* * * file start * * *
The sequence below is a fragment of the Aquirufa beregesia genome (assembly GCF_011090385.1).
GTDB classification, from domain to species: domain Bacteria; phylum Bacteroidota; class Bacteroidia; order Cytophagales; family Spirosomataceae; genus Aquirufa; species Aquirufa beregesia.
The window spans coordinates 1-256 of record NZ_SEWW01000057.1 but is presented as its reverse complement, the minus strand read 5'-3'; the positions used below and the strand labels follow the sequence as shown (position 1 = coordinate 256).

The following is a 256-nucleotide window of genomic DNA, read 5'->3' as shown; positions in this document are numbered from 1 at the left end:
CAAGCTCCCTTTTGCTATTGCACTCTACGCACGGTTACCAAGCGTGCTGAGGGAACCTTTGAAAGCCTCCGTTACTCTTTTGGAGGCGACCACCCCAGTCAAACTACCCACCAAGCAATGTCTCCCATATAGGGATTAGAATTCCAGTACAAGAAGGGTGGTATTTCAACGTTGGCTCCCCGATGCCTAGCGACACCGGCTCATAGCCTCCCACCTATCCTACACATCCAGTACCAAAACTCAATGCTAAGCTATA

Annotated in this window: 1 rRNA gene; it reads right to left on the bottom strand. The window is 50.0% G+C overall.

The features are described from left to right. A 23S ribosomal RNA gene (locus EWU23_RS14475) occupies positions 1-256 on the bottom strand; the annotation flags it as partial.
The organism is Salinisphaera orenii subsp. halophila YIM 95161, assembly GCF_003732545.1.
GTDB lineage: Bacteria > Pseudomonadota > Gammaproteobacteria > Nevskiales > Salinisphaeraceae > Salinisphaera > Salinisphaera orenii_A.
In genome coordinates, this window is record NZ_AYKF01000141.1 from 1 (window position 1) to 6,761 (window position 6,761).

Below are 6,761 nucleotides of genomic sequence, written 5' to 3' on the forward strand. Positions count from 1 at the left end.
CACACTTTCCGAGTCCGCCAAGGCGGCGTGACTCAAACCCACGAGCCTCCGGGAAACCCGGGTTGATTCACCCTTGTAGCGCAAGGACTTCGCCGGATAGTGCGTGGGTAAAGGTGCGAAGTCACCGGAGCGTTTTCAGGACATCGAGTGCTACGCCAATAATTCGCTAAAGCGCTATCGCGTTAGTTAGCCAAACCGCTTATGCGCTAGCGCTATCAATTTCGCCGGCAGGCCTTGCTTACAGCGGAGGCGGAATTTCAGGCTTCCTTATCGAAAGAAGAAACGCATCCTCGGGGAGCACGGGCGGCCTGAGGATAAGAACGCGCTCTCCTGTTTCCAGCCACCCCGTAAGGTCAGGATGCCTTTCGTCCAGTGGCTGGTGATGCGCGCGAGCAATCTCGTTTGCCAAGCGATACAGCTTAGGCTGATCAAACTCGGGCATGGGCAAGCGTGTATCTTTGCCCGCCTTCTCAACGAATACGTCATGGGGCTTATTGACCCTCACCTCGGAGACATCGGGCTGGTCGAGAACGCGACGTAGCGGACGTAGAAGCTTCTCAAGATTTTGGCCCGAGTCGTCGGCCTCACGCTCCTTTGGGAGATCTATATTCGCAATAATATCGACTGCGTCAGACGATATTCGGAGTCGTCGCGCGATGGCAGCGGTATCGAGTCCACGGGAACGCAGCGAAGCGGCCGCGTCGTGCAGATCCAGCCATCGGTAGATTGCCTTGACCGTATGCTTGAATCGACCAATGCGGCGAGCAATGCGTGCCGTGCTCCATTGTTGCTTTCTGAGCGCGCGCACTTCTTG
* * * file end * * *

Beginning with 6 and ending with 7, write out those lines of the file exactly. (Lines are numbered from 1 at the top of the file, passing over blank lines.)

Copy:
Annotated in this window: 1 rRNA gene; it reads right to left on the bottom strand. The window is 50.0% G+C overall.

The features are described from left to right. A 23S ribosomal RNA gene (locus EWU23_RS14475) occupies positions 1-256 on the bottom strand; the annotation flags it as partial.